This year on 6th April the UK saw one of the biggest changes in pension arrangements we have ever seen. Changes in the way that you can access your pension pot as well as changes in what happens to your money if you pass away open up a range of new options. Much has been written about this in the press, and you may well have seen one of the many articles predicting pension disaster. Will we all be raiding our pension pots without a thought for the future to go on a cruise? Here at Active Chartered Financial Planners we think that Pension Reform represents a great opportunity, however this comes with a note of caution – it is more important than ever to make sure you have good advice regarding your pension.
Here’s a bit more about the key changes;
1. Pension Freedom
Until this year most people have had the ability to access up to 25% of their pension pot tax free upon retirement. As of 6th April 2015 this changed for those with most of the major “defined contribution” funds. These people will be able to access up to 100% of the cash in their pension pots. But beware, after the first 25% this drawdown of cash from your pension pot may well be taxable, or crucially, even if it is not taxable it may be taxed at source, leaving you with the need to reclaim the tax via Self Assessment (or whatever replaces this after the latest announcements in Budget 2015).
2. Death benefit taxation
Until now, for the over 75s, or for those under the age of 75 who have started to access the cash in their pension pot via drawdown arrangements, lump sum inheritance upon death has been taxable at the astonishing rate of 55%. This is now going to change. Whether you have touched your pot or not, if something happens to you before the age of 75, your beneficiaries will inherit your pension fund without any tax liability. Rules have also changed for those over 75, however this area remains extremely complex and if you are concerned, it may be worth taking advice.
But watch out…
- Many pension providers are still setting up the processes which will give customers proper access to their pension funds. There may be teething problems during the first few months of the tax year.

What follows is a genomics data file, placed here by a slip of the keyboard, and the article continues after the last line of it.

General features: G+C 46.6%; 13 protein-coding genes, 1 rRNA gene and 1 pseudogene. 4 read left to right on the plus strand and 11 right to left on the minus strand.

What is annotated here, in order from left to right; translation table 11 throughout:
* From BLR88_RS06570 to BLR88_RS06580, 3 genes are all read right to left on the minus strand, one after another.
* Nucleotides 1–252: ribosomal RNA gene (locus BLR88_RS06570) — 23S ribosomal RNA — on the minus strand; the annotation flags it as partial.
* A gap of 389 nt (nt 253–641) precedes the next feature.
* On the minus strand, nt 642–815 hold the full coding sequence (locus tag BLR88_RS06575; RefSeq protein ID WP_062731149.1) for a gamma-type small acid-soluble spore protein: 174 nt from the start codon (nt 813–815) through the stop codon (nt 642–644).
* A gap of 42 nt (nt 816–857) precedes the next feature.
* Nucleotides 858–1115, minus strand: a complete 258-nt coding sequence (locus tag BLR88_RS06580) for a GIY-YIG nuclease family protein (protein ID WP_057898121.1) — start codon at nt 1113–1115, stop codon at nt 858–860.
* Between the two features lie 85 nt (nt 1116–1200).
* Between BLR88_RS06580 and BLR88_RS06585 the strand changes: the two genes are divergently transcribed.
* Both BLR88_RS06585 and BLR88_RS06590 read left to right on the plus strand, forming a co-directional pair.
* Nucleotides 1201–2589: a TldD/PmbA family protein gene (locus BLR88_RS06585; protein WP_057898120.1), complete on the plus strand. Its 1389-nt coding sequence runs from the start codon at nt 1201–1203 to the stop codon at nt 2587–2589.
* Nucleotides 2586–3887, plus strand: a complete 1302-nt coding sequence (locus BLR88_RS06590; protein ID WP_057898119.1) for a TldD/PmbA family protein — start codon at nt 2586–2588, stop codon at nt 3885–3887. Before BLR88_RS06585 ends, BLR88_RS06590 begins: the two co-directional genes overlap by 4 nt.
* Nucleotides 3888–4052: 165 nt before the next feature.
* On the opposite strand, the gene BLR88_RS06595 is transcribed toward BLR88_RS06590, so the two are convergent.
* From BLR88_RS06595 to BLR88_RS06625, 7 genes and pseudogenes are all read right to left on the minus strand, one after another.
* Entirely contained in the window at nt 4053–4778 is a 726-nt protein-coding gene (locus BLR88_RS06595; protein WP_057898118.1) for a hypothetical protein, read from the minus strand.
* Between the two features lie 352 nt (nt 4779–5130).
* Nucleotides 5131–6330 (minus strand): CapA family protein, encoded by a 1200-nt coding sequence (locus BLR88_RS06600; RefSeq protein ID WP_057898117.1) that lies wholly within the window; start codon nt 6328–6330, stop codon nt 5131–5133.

- Where you have a publicly funded final salary pension pot, the new pension freedoms will not apply.
- For some pension arrangements, in order to take advantage of the new freedom you will need to transfer the money first to a new policy before you can access the funds.
- The tax implications of accessing your pension pot are extremely complicated – you could find yourself facing an unexpected tax bill. Even if you aren’t liable for tax on the cash you withdraw from your pension, you might find that without the right planning tax is deducted, and you are forced to claim it back.
So will you spend now or spend later?
Until now the options upon retirement were fairly limited. Now, you can pretty much do whatever you want with the pension pot you have amassed during your working life. That means you really could access the whole pot and take off around the world when you retire. But with new freedoms come new risks. If you access your pension cash now, it will be important to have a good financial plan to ensure your security once the cash runs out. And given how difficult it is to predict the path our lives will take, who knows what your financial needs will be twenty years after retirement?
So what next?
The one point where everyone agrees is that the need for good advice in retirement is now greater than ever. So much so that the government originally committed to supporting this new legislation with free pensions advice for all (this commitment has gradually turned into free pensions guidance through Pension Wise). A skilled Pensions Adviser or Financial Planner will be able to work with you to understand the nuances of your financial situation and make recommendations which fit with your goals, risk profile and personal situation. We’d urge everyone, however near or far you are from retirement, to get a plan.